James Markert is a debut novelist and screenwriter, which is why his writing feels oh-so-cinematic. James lives in Louisville, Kentucky with his wife and two children. He has a history degree from the University of Louisville, where, in his senior year, he was honored as the school’s most outstanding history major. He won an IPPY Award for The Requiem Rose, published by Butler Books.
With Requiem’s local success, James was signed by Writers House Literary Agency in New York, and the book was sold to Sourcebooks, Landmark in January 2012. Rewritten and retitled, it became A White Wind Blew. James is currently working on his next novel, The Strange Case of Isaac Crawley, a story that takes place in the late nineteenth century and involves the theater scene, a lunatic asylum, and the theatrical version of Dr. Jekyll and Mr. Hyde…and possibly a few gaslights, cobblestones, and an eerie fog.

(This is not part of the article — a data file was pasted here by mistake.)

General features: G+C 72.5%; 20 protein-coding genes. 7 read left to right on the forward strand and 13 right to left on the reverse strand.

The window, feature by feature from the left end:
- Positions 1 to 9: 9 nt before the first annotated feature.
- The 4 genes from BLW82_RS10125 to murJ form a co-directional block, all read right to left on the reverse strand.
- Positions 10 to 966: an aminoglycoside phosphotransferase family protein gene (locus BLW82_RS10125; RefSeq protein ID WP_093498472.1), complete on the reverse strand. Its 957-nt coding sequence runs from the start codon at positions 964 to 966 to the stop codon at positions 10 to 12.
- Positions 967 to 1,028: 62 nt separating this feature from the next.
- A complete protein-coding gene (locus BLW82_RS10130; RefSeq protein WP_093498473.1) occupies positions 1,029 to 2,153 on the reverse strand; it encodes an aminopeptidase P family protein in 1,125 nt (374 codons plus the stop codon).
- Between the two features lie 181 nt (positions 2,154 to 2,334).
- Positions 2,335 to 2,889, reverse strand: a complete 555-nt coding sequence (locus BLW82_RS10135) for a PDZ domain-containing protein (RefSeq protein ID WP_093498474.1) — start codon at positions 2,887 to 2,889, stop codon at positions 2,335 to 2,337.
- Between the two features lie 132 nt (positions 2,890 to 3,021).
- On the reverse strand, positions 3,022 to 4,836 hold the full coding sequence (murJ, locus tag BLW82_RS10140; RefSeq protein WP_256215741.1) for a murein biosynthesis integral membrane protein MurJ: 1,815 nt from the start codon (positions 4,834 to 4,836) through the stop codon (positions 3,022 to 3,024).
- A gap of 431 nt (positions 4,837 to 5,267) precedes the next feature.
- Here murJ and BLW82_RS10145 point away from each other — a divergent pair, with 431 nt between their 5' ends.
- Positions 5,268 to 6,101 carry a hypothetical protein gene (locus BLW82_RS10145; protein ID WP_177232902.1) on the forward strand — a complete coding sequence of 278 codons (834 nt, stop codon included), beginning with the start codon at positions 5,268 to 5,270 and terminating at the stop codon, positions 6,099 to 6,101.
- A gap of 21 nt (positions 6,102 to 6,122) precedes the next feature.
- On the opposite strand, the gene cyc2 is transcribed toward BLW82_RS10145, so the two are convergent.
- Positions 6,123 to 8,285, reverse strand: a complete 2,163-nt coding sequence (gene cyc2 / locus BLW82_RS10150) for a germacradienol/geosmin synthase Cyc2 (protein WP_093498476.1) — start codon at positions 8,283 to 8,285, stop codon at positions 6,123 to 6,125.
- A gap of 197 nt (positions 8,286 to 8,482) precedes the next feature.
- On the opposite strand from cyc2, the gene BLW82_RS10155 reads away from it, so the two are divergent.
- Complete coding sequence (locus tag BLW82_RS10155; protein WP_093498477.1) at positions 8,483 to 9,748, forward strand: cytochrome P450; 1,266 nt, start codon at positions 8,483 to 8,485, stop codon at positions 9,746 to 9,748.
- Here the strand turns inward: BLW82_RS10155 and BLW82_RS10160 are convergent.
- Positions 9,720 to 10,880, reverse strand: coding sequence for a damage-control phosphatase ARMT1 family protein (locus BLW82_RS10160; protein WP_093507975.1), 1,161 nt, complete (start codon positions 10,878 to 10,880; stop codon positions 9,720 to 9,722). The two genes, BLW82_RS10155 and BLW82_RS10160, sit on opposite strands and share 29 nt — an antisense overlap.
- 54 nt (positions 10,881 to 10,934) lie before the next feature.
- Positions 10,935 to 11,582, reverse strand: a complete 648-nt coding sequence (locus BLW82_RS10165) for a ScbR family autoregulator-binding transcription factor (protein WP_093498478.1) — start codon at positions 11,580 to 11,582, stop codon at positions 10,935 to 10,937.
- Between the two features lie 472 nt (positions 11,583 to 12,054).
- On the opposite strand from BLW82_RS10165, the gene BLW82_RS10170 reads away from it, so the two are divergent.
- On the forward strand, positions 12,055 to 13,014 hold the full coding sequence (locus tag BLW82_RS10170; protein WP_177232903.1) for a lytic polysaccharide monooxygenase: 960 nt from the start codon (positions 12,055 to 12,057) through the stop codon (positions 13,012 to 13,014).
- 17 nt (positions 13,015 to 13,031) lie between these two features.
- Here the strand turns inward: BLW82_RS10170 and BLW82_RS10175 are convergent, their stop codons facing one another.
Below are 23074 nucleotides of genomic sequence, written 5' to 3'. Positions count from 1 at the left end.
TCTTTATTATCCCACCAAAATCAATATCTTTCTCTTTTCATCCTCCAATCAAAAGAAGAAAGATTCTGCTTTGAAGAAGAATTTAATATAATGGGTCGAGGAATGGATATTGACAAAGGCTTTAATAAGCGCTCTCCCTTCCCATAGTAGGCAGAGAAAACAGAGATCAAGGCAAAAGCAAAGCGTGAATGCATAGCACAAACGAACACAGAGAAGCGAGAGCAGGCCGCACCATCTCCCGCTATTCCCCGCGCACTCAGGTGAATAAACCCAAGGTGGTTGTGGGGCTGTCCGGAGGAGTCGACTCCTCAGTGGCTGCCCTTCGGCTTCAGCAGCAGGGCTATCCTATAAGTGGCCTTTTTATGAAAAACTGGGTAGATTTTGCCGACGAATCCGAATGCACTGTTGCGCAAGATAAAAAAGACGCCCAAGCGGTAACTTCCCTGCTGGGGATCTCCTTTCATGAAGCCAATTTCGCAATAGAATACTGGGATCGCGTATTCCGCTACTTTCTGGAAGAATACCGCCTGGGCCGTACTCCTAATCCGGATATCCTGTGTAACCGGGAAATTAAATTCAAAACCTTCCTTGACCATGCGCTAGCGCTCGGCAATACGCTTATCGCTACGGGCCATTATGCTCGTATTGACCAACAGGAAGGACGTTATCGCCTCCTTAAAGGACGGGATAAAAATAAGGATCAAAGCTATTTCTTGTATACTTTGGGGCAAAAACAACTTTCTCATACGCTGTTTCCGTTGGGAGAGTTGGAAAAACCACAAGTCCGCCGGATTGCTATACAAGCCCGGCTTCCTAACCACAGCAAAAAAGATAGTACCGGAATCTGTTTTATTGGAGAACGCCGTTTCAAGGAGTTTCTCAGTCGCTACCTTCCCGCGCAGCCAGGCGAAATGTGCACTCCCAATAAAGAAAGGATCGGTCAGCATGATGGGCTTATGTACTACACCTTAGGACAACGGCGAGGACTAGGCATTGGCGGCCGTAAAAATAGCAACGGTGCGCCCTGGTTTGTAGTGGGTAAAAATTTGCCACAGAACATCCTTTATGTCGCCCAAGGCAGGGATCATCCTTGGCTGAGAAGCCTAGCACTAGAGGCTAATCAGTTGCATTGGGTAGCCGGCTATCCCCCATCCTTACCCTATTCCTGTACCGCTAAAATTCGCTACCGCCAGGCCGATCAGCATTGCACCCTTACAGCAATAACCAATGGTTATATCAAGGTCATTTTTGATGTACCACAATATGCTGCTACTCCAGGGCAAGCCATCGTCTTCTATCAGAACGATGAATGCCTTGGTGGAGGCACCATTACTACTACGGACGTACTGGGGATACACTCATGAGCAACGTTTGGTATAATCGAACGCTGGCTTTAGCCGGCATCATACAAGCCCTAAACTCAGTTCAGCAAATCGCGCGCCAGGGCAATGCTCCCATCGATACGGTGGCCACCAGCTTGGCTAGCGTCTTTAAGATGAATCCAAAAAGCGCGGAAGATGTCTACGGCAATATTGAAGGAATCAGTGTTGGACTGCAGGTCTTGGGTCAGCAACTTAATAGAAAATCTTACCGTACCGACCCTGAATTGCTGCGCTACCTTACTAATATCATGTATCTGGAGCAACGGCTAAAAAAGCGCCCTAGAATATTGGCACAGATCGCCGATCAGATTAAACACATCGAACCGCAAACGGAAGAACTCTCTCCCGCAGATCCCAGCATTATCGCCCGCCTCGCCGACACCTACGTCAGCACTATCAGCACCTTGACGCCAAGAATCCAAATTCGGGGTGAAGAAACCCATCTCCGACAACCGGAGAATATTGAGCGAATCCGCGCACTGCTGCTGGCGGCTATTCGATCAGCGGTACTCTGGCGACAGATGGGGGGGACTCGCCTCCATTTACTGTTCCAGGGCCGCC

He runs his own blog called Markert Ink where you can read about some of his thoughts on books and writing. I know you will want to become a fan after you read this one and you can follow James on Twitter!
James has graciously answered all of our questions about the setting, inspiration for the book, and who inspires him in his own writing. I am particularly excited for you to read his thoughts on adapting A White Wind Blew as a screenplay!